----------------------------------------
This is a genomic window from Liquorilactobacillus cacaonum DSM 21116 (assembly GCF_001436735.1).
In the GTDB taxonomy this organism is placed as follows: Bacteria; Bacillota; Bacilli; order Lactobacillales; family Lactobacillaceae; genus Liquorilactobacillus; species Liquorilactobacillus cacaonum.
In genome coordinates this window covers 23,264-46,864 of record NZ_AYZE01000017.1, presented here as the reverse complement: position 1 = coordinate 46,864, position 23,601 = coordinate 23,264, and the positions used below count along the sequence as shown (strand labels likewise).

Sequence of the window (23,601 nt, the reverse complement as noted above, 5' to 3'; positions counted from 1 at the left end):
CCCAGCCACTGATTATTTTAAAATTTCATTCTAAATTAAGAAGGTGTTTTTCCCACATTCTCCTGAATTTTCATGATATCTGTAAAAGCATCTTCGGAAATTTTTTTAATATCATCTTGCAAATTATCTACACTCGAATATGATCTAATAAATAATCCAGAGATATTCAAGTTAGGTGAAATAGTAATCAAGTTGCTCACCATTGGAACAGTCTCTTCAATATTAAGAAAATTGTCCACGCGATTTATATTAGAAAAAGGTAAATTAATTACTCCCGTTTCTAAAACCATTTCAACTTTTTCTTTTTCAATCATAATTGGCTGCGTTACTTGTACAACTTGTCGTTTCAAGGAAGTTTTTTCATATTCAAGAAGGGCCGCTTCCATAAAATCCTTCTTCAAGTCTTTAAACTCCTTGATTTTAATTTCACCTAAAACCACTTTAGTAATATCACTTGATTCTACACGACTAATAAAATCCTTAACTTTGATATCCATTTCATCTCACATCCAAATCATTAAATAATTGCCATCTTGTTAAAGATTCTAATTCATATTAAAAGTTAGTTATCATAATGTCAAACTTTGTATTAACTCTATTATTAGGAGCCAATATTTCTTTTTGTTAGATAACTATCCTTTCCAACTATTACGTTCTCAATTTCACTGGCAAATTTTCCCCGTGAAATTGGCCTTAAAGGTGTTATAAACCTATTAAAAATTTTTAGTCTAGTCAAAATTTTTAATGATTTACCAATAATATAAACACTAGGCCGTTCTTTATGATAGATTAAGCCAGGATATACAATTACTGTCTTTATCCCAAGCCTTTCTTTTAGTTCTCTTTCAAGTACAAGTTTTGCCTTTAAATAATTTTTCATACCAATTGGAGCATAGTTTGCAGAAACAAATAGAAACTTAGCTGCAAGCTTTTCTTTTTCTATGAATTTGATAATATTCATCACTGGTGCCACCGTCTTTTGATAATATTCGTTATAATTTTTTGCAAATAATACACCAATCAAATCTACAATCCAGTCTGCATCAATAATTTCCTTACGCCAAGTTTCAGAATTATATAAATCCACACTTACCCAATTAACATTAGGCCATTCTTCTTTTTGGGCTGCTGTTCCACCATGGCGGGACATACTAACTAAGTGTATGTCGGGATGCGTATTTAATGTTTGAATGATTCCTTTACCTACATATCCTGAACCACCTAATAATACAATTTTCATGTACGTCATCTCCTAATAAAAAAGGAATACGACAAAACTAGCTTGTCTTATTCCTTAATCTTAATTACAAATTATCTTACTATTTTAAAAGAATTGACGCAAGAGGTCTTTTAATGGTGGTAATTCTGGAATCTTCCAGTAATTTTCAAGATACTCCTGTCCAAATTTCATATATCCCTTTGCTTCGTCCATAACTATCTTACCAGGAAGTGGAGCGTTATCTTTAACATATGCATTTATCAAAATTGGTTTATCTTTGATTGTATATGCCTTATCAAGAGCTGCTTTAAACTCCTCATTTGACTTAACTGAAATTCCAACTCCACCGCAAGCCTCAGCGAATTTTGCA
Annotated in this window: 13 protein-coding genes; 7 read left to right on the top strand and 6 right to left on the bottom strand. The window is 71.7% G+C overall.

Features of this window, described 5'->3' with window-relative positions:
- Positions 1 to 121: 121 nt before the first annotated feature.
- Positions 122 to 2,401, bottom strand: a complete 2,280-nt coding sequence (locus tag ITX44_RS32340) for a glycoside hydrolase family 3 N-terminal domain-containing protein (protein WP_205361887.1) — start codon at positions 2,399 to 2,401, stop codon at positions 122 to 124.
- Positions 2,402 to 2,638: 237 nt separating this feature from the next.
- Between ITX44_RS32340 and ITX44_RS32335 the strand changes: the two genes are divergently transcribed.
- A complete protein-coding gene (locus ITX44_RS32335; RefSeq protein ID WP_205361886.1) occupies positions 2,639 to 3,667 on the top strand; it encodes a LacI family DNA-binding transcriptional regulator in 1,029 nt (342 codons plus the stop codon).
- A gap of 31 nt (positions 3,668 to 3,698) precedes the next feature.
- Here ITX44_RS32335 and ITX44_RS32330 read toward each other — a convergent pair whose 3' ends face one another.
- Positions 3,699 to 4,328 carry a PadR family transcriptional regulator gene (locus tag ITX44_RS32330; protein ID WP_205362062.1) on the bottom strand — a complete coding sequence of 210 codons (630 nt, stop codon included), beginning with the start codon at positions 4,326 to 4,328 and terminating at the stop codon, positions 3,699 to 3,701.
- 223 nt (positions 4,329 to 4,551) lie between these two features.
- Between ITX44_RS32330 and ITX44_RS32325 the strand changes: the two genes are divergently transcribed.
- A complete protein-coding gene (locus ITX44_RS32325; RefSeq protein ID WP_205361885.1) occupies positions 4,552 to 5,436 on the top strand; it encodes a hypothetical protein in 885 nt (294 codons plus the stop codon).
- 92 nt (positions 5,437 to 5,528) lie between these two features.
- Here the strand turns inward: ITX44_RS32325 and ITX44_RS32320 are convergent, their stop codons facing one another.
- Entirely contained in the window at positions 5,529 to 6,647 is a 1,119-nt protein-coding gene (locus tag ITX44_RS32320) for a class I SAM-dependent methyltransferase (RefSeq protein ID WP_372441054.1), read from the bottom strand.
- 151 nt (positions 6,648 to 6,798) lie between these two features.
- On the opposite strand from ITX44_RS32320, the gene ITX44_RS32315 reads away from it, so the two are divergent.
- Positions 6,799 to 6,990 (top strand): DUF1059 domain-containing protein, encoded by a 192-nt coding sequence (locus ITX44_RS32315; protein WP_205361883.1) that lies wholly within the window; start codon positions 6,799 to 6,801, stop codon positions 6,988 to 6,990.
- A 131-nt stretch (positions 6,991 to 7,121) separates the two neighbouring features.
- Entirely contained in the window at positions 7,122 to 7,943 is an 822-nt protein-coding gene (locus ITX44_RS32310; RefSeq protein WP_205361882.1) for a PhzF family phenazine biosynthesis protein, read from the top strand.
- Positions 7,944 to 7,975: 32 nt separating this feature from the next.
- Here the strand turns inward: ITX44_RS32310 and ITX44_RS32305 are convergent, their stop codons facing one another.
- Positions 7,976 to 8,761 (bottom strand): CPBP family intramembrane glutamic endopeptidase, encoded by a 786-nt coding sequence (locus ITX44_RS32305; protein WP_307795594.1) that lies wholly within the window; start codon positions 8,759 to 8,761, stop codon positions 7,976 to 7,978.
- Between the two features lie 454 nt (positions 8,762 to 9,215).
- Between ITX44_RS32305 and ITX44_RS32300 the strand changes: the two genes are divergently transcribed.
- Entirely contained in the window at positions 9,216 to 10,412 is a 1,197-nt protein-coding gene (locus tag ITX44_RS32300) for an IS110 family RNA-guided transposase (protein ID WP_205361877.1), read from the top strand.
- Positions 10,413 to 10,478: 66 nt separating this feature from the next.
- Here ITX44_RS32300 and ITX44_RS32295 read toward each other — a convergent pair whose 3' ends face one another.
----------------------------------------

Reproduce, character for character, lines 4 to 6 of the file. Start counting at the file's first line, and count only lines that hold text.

Sequence of the window (23,601 nt, the reverse complement as noted above, 5' to 3'; positions counted from 1 at the left end):
CCCAGCCACTGATTATTTTAAAATTTCATTCTAAATTAAGAAGGTGTTTTTCCCACATTCTCCTGAATTTTCATGATATCTGTAAAAGCATCTTCGGAAATTTTTTTAATATCATCTTGCAAATTATCTACACTCGAATATGATCTAATAAATAATCCAGAGATATTCAAGTTAGGTGAAATAGTAATCAAGTTGCTCACCATTGGAACAGTCTCTTCAATATTAAGAAAATTGTCCACGCGATTTATATTAGAAAAAGGTAAATTAATTACTCCCGTTTCTAAAACCATTTCAACTTTTTCTTTTTCAATCATAATTGGCTGCGTTACTTGTACAACTTGTCGTTTCAAGGAAGTTTTTTCATATTCAAGAAGGGCCGCTTCCATAAAATCCTTCTTCAAGTCTTTAAACTCCTTGATTTTAATTTCACCTAAAACCACTTTAGTAATATCACTTGATTCTACACGACTAATAAAATCCTTAACTTTGATATCCATTTCATCTCACATCCAAATCATTAAATAATTGCCATCTTGTTAAAGATTCTAATTCATATTAAAAGTTAGTTATCATAATGTCAAACTTTGTATTAACTCTATTATTAGGAGCCAATATTTCTTTTTGTTAGATAACTATCCTTTCCAACTATTACGTTCTCAATTTCACTGGCAAATTTTCCCCGTGAAATTGGCCTTAAAGGTGTTATAAACCTATTAAAAATTTTTAGTCTAGTCAAAATTTTTAATGATTTACCAATAATATAAACACTAGGCCGTTCTTTATGATAGATTAAGCCAGGATATACAATTACTGTCTTTATCCCAAGCCTTTCTTTTAGTTCTCTTTCAAGTACAAGTTTTGCCTTTAAATAATTTTTCATACCAATTGGAGCATAGTTTGCAGAAACAAATAGAAACTTAGCTGCAAGCTTTTCTTTTTCTATGAATTTGATAATATTCATCACTGGTGCCACCGTCTTTTGATAATATTCGTTATAATTTTTTGCAAATAATACACCAATCAAATCTACAATCCAGTCTGCATCAATAATTTCCTTACGCCAAGTTTCAGAATTATATAAATCCACACTTACCCAATTAACATTAGGCCATTCTTCTTTTTGGGCTGCTGTTCCACCATGGCGGGACATACTAACTAAGTGTATGTCGGGATGCGTATTTAATGTTTGAATGATTCCTTTACCTACATATCCTGAACCACCTAATAATACAATTTTCATGTACGTCATCTCCTAATAAAAAAGGAATACGACAAAACTAGCTTGTCTTATTCCTTAATCTTAATTACAAATTATCTTACTATTTTAAAAGAATTGACGCAAGAGGTCTTTTAATGGTGGTAATTCTGGAATCTTCCAGTAATTTTCAAGATACTCCTGTCCAAATTTCATATATCCCTTTGCTTCGTCCATAACTATCTTACCAGGAAGTGGAGCGTTATCTTTAACATATGCATTTATCAAAATTGGTTTATCTTTGATTGTATATGCCTTATCAAGAGCTGCTTTAAACTCCTCATTTGACTTAACTGAAATTCCAACTCCACCGCAAGCCTCAGCGAATTTTGCA
Annotated in this window: 13 protein-coding genes; 7 read left to right on the top strand and 6 right to left on the bottom strand. The window is 71.7% G+C overall.